(Only in English)
The global economic backdrop keeps deteriorating, with China facing headwinds from the trade war and Germany on the edge of a technical recession. Europe’s biggest country endured negative growth in the second quarter on the back of a sharp drop in exports and a lack of investments. For the current quarter, only a modest recovery is expected and Germany may not be immune from a technical recession, should main economic indicators further weaken. To avoid such a poor outcome, the country is reliant on the resilience of the service sector, which is not exhibiting major stress. However, the labour market is losing some steam (see graph below) over the last three months, thus evidencing some contagion from the manufacturing activity to the whole economy.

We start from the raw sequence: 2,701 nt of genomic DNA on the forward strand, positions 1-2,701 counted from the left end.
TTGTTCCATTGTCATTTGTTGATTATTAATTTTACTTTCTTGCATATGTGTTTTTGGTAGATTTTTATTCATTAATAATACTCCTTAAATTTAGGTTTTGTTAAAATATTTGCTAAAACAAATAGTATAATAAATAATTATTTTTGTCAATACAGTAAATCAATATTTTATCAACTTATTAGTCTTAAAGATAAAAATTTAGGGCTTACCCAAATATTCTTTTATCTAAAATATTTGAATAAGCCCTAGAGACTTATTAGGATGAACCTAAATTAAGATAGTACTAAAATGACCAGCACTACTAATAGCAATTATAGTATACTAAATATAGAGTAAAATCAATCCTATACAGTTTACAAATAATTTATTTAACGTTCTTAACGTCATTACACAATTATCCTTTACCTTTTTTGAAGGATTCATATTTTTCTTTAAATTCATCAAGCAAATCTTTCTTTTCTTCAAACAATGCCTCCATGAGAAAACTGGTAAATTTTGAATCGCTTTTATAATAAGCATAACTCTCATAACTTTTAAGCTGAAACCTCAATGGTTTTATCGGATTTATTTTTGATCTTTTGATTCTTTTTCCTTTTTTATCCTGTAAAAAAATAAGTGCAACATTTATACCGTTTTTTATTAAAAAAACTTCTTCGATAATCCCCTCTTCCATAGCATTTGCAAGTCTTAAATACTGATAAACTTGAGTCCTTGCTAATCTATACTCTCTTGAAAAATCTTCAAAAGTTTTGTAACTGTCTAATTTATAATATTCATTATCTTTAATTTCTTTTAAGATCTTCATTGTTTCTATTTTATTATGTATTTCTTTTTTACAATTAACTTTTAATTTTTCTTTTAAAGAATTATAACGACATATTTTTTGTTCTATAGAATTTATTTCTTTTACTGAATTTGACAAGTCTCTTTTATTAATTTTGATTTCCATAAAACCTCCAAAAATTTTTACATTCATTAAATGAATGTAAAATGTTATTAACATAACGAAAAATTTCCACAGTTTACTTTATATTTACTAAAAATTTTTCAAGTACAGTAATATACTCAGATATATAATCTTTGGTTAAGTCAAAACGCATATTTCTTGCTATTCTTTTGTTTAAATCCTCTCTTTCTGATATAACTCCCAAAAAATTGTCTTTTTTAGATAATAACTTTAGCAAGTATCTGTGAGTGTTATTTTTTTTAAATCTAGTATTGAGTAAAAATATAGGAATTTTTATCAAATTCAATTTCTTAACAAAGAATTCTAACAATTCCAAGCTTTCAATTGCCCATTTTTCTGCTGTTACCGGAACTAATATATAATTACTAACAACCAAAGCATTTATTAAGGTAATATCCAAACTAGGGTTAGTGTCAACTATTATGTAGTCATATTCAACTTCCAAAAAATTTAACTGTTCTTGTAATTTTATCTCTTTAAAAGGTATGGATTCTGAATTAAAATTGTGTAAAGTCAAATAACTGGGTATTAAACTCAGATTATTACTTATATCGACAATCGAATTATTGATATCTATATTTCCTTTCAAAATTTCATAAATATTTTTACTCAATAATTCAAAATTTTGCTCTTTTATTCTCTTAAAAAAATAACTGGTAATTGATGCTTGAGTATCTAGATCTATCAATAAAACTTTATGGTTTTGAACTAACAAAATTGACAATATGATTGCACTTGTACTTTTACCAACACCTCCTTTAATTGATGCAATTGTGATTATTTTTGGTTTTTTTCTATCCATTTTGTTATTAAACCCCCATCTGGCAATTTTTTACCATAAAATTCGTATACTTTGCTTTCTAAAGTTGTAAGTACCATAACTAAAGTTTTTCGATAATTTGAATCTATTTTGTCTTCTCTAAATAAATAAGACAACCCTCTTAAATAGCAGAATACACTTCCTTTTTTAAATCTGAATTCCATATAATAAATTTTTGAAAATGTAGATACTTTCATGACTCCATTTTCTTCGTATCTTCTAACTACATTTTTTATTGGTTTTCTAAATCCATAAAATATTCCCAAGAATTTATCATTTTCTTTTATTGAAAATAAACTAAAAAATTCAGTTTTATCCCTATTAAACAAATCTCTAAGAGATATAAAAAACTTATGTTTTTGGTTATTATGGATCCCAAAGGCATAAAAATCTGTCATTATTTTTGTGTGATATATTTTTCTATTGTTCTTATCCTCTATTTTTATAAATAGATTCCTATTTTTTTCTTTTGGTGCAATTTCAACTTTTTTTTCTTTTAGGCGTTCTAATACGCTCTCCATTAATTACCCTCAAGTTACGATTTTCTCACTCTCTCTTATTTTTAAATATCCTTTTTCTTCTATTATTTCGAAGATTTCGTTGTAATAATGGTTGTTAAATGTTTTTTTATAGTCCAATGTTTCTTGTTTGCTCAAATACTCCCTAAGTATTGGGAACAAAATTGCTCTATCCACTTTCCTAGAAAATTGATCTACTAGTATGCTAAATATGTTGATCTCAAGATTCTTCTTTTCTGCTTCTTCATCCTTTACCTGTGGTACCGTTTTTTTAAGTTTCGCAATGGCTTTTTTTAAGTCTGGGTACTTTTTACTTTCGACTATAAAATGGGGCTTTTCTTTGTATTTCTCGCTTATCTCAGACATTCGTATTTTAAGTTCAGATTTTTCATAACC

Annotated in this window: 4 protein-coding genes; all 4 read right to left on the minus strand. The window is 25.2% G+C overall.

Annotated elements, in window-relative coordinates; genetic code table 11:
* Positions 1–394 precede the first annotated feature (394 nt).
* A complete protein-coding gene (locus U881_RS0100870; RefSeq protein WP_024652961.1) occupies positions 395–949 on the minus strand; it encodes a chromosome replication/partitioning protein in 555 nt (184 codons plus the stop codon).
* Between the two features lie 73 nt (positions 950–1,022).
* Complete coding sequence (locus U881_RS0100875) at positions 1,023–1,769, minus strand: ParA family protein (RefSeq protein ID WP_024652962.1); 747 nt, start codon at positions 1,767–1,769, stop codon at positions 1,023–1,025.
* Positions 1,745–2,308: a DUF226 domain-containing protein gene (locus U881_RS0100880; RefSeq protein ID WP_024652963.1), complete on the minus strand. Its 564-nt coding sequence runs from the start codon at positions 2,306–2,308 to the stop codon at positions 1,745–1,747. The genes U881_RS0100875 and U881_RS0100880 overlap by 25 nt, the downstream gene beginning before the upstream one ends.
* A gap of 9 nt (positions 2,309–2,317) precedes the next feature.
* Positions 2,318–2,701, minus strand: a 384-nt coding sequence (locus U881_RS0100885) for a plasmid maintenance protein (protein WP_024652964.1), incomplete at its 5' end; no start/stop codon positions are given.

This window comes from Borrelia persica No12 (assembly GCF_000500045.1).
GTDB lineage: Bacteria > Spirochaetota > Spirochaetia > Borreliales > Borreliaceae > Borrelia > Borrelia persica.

To arrest the economic slowdown, Germany can still rely on the ECB, which confirmed its willingness to offer cheap money for companies by cutting interest rates deeper into negative territory and to embark on a new quantitative easing programme. However, this ultra-dovish monetary policy has begun to reach its limit in terms of economic impact, as well as resulting in negative side-effects such as lowering the income for retired individuals. Therefore, the only way to ensure that the economic recovery in Germany would be more sustainable and robust is to adopt a real “Keynesian” economic policy by launching a new government spending programme, coupled with fiscal stimulus. Would the country abandon its so-called “schwarze Null” policy to counter the economic deceleration? The answer is probably yes, but we are sceptical that they will use such economic tools in the coming weeks, as they would prefer to wait for the worst to materialize…